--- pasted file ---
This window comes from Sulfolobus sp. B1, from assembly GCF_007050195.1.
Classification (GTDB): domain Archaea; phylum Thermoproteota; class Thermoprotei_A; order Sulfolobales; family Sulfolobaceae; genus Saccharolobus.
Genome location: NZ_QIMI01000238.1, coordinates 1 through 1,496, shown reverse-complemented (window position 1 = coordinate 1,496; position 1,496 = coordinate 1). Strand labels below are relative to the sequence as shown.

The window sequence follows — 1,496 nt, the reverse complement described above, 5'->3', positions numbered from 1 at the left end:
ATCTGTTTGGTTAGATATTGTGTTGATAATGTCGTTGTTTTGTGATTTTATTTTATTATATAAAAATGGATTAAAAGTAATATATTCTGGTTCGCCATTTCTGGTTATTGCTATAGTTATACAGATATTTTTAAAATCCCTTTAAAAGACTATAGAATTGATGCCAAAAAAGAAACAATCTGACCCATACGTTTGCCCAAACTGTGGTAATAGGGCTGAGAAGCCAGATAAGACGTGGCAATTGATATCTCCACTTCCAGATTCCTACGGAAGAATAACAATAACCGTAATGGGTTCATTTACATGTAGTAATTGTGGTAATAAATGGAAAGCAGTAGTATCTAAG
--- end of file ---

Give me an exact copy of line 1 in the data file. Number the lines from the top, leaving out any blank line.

This window comes from Sulfolobus sp. B1, from assembly GCF_007050195.1.